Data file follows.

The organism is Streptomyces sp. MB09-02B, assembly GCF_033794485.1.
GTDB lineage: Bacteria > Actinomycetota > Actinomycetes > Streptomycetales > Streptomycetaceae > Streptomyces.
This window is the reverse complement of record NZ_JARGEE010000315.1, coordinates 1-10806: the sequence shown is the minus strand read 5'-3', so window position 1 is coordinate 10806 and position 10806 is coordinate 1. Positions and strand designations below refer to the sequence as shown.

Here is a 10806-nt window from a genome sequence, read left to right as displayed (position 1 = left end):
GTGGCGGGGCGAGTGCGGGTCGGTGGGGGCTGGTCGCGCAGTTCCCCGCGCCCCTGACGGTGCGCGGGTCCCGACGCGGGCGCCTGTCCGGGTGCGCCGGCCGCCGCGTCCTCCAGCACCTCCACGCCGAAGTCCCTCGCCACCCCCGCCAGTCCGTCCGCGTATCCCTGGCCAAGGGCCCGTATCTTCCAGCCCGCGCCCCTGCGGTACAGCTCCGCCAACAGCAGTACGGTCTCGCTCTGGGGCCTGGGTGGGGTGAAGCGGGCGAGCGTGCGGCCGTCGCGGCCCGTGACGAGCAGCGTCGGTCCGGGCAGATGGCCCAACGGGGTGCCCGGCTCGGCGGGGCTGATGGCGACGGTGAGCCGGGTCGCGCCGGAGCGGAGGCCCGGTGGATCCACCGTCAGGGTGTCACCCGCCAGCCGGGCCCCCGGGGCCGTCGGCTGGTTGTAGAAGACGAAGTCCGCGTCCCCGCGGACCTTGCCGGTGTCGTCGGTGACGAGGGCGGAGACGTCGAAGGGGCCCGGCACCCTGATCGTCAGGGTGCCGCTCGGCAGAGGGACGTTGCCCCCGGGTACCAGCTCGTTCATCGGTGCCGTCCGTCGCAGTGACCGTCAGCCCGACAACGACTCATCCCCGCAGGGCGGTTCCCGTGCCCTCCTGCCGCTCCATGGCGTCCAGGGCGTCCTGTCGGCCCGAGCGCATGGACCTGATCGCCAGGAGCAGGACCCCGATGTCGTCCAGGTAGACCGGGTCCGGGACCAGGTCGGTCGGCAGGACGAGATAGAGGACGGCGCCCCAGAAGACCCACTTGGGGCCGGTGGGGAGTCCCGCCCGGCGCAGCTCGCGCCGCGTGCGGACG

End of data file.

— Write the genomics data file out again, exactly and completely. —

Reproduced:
The organism is Streptomyces sp. MB09-02B, assembly GCF_033794485.1.
GTDB lineage: Bacteria > Actinomycetota > Actinomycetes > Streptomycetales > Streptomycetaceae > Streptomyces.
This window is the reverse complement of record NZ_JARGEE010000315.1, coordinates 1-10806: the sequence shown is the minus strand read 5'-3', so window position 1 is coordinate 10806 and position 10806 is coordinate 1. Positions and strand designations below refer to the sequence as shown.

Here is a 10806-nt window from a genome sequence, read left to right as displayed (position 1 = left end):
GTGGCGGGGCGAGTGCGGGTCGGTGGGGGCTGGTCGCGCAGTTCCCCGCGCCCCTGACGGTGCGCGGGTCCCGACGCGGGCGCCTGTCCGGGTGCGCCGGCCGCCGCGTCCTCCAGCACCTCCACGCCGAAGTCCCTCGCCACCCCCGCCAGTCCGTCCGCGTATCCCTGGCCAAGGGCCCGTATCTTCCAGCCCGCGCCCCTGCGGTACAGCTCCGCCAACAGCAGTACGGTCTCGCTCTGGGGCCTGGGTGGGGTGAAGCGGGCGAGCGTGCGGCCGTCGCGGCCCGTGACGAGCAGCGTCGGTCCGGGCAGATGGCCCAACGGGGTGCCCGGCTCGGCGGGGCTGATGGCGACGGTGAGCCGGGTCGCGCCGGAGCGGAGGCCCGGTGGATCCACCGTCAGGGTGTCACCCGCCAGCCGGGCCCCCGGGGCCGTCGGCTGGTTGTAGAAGACGAAGTCCGCGTCCCCGCGGACCTTGCCGGTGTCGTCGGTGACGAGGGCGGAGACGTCGAAGGGGCCCGGCACCCTGATCGTCAGGGTGCCGCTCGGCAGAGGGACGTTGCCCCCGGGTACCAGCTCGTTCATCGGTGCCGTCCGTCGCAGTGACCGTCAGCCCGACAACGACTCATCCCCGCAGGGCGGTTCCCGTGCCCTCCTGCCGCTCCATGGCGTCCAGGGCGTCCTGTCGGCCCGAGCGCATGGACCTGATCGCCAGGAGCAGGACCCCGATGTCGTCCAGGTAGACCGGGTCCGGGACCAGGTCGGTCGGCAGGACGAGATAGAGGACGGCGCCCCAGAAGACCCACTTGGGGCCGGTGGGGAGTCCCGCCCGGCGCAGCTCGCGCCGCGTGCGGACG